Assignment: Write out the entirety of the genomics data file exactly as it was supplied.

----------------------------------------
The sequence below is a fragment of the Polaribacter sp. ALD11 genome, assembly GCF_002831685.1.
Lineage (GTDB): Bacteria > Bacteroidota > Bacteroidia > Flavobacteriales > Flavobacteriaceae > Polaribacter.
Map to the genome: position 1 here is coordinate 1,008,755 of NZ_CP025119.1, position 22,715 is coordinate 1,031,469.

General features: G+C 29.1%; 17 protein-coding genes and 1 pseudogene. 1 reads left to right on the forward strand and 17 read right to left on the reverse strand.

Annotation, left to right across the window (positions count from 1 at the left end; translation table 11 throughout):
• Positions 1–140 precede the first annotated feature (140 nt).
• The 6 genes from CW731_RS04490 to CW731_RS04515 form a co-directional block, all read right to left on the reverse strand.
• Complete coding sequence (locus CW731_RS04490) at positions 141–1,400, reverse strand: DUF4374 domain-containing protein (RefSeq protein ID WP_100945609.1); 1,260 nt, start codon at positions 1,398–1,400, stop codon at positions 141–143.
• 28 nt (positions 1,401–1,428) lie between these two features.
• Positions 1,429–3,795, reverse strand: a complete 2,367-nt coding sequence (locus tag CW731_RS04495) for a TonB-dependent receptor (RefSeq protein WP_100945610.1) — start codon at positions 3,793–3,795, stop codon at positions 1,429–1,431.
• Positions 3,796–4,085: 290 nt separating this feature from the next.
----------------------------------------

The sequence below is a fragment of the Polaribacter sp. ALD11 genome, assembly GCF_002831685.1.
Lineage (GTDB): Bacteria > Bacteroidota > Bacteroidia > Flavobacteriales > Flavobacteriaceae > Polaribacter.
Map to the genome: position 1 here is coordinate 1,008,755 of NZ_CP025119.1, position 22,715 is coordinate 1,031,469.

General features: G+C 29.1%; 17 protein-coding genes and 1 pseudogene. 1 reads left to right on the forward strand and 17 read right to left on the reverse strand.

Annotation, left to right across the window (positions count from 1 at the left end; translation table 11 throughout):
• Positions 1–140 precede the first annotated feature (140 nt).
• The 6 genes from CW731_RS04490 to CW731_RS04515 form a co-directional block, all read right to left on the reverse strand.
• Complete coding sequence (locus CW731_RS04490) at positions 141–1,400, reverse strand: DUF4374 domain-containing protein (RefSeq protein ID WP_100945609.1); 1,260 nt, start codon at positions 1,398–1,400, stop codon at positions 141–143.
• 28 nt (positions 1,401–1,428) lie between these two features.
• Positions 1,429–3,795, reverse strand: a complete 2,367-nt coding sequence (locus tag CW731_RS04495) for a TonB-dependent receptor (RefSeq protein WP_100945610.1) — start codon at positions 3,793–3,795, stop codon at positions 1,429–1,431.
• Positions 3,796–4,085: 290 nt separating this feature from the next.